Ontario nuclear winning streak rolls on: impressive example of energy efficiency

Ontario’s nuclear generating capacity is around 12,500 megawatts. Its wind capacity is around 1,800 MW. So the provincial installed nuclear capacity is close to 7 times that of wind.

But the interesting thing is the difference in the amount of actual electrical output that each technology delivers. In the Output department, nuclear outperforms wind by a dramatic margin—a margin far greater than the difference in capacity. This means nuclear is far more energy-efficient than wind. The chart below illustrates this perfectly; it compares nuclear and wind capacity with their respective electrical output so far this year. The Output figures are in million megawatt-hours. (See this page to watch the running total increase hour by hour.)

As you can see, nuclear, with seven times the capacity, has so far in 2013 out-generated wind by more than 18 times. But when you drill into the data, you see even starker illustrations of nuclear’s superior efficiency. Last Friday (August 16), for example, the provincial nuclear fleet produced nearly 100 times as much electricity as the wind fleet did. The table below compares nuclear production with wind in the last six days.

Ont. generation, selected sources, Aug 16-21 2013, mWh
Nuclear Wind Total grid CO2, tons
August 16 283,381 2,857 419,008 15,289
August 17 285,702 2,749 399,486 7,350
August 18 285,086 2,481 398,712 7,394
August 19 293,035 4,389 446,063 31,565
August 20 287,719 7,696 465,729 44,037
August 21 290,321 11,825 477,960 48,660

Notice the difference in CO2 emissions between August 16 and August 21: fossil-fired power generators in Ontario, mostly running on natural gas dumped 15,289 on the 16th and 48,660—more than three times as much—on the 21st.

Why did Ontario generators dump more than three times as much CO2 into the air on the 21st as they did on the 15th?

Because Ontario generators were called on to produce more electricity on the 21st. As you can see, they produced 58,952 more megawatt-hours on the 21st.

And that was because the 21st was a much hotter day than the 16th.

Well, the nuclear fleet was producing at close to 99 percent of its capacity. So the extra 58,952 megawatt-hours could not have come from nuclear plants. In fact, the extra megawatt-hours came from fossil-fired plants, mostly ones that run on natural gas.

The fact that the wind fleet produced more power on the 21st than on the 16th is pure random chance. Wind is a function of thermodynamics and atmospheric pressure. It happens when it happens, and that has nothing to do with human work patterns. You cannot plan an electricity system on the assumption that wind will produce as it did on August 21. You must assume its production will approximate that of August 16 (actually you must assume it will not produce any electricity). Otherwise you will have blackouts and brownouts.

You can plan a system on the assumption that nuclear generation will be steady and constant. Look at the 2013 table on my Ontario Power Stats page. You will see that nuclear output has been constant since January 1. It is constant hour after hour, day after day, month after month, year after year—and has been like that for literally decades, ever since the large-scale introduction of nuclear power in Ontario in the early 1970s.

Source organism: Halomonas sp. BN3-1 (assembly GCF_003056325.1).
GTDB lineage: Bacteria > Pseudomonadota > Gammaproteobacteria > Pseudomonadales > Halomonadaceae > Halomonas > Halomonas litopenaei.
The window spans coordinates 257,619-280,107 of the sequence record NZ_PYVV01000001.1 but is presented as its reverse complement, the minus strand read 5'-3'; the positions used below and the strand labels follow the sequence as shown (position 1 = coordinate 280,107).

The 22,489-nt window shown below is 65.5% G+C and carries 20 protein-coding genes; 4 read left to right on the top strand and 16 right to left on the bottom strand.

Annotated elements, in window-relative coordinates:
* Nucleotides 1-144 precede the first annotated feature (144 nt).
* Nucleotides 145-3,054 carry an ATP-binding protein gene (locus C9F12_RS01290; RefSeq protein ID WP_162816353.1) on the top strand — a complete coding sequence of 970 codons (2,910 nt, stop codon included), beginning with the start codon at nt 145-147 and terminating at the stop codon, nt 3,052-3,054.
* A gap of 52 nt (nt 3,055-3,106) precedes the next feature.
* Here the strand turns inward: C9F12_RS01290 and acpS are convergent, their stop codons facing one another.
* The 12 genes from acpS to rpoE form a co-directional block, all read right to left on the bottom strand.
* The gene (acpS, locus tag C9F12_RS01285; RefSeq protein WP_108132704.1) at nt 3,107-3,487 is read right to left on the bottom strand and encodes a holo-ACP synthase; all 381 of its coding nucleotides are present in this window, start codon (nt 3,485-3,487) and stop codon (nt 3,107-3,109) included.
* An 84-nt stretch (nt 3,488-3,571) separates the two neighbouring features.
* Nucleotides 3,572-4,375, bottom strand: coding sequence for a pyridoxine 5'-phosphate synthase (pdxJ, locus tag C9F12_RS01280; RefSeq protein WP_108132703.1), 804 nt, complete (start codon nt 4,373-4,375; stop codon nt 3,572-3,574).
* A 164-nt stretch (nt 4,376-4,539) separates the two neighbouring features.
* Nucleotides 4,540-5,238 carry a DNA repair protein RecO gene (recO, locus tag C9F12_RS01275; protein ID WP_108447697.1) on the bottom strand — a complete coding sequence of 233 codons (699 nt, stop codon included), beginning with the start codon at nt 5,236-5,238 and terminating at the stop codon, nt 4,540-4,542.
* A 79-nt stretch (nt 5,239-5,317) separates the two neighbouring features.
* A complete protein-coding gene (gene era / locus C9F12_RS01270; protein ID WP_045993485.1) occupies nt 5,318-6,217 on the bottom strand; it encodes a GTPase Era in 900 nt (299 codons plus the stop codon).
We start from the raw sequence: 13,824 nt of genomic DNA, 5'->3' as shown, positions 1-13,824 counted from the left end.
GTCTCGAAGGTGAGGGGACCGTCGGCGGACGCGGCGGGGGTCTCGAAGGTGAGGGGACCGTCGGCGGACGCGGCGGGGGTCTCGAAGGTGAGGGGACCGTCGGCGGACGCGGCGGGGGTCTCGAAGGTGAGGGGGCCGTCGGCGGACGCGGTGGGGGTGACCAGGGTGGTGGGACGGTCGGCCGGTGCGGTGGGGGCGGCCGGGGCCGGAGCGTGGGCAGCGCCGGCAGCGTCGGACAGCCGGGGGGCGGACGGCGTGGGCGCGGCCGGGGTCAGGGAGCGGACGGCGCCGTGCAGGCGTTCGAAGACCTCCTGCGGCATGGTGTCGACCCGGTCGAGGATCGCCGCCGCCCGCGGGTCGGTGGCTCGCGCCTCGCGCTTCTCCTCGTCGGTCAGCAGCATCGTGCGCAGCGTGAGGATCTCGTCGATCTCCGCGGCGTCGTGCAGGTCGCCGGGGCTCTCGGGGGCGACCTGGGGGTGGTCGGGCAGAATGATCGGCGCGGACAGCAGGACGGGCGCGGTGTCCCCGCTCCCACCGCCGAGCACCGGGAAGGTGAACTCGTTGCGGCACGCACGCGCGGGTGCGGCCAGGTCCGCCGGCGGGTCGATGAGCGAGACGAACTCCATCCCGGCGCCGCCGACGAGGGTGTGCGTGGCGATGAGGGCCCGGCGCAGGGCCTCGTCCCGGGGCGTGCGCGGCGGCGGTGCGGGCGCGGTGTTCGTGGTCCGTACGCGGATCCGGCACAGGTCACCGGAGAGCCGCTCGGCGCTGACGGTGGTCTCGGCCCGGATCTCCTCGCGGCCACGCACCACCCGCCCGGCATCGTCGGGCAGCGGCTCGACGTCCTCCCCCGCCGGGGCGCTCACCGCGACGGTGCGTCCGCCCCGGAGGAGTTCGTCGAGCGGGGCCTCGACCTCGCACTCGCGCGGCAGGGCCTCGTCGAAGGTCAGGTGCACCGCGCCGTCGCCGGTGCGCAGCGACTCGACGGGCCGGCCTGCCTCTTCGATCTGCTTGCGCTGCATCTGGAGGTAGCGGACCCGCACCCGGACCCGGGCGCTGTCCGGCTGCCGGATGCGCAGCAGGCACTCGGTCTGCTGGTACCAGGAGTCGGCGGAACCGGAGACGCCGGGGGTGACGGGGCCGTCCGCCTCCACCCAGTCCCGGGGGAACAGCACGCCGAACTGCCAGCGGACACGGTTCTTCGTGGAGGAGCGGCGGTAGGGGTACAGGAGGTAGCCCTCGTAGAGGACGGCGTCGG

What is critical in this picture is the performance of the nuclear fleet. As you can see, it produced roughly similar amounts hour day after day. If you drill down into each day, you will see that the fleet performance was the same hour after hour. Nuclear produces much more energy, as a function of generating capacity, than wind.

That is typical of these two generating sources. Nuclear simply outperforms wind in all cases: even when political rules tilt the electricity market in wind’s favour.

Nuclear is far more efficient than wind. This is why it is not only capable of reliably running Ontario, an advanced industrial jurisdiction; it is why it does so cheaply.

Wind is inefficient: aside from solar, wind is the most inefficient power source we have. This is why it is so expensive. It generates so little actual energy as a function of installed capacity that wind turbine owners had to get the government to force rate-payers to pay them far-above-market prices just so they could avoid bankruptcy.

The table above illustrates as clearly as it is possible to do that if we want to reduce greenhouse gas emissions from our power sector, we need more nuclear plants.

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10 years ago

Awesome info! We are members of OCI.

Would it be possible for me to post some of this info on our website or my linkedin account and or facebook please?

I think more people need to see this info.

thanks Paul Schell VP

10 years ago

The dates you give in the table, and in the rest of the text, are for the month of July. Given that you wrote “Last Friday (July 16)”, you obviously mean August. July 16 this year was on Tuesday.

Wayne SW
10 years ago

Great information. Ontario is truly the powerhouse of Canada. That has made it a wealthy and prosperous land. It is unfortunate that when you look at places like Wikipedia they attribute the majority of Ontario’s energy abundance to hydropower, and make no mention of nuclear, even though it outproduces hydro by a huge margin.

James Greenidge
10 years ago
Reply to  Wayne SW

Re: “Wikipedia they attribute the majority of Ontario’s energy abundance to hydropower, and make no mention of nuclear, even though it outproduces hydro by a huge margin.”

Wiki won’t let you call them out on it! Even if you say the truth is a leak! So much for the pursuit and passion for accuracy!

James Greenidge
Queens NY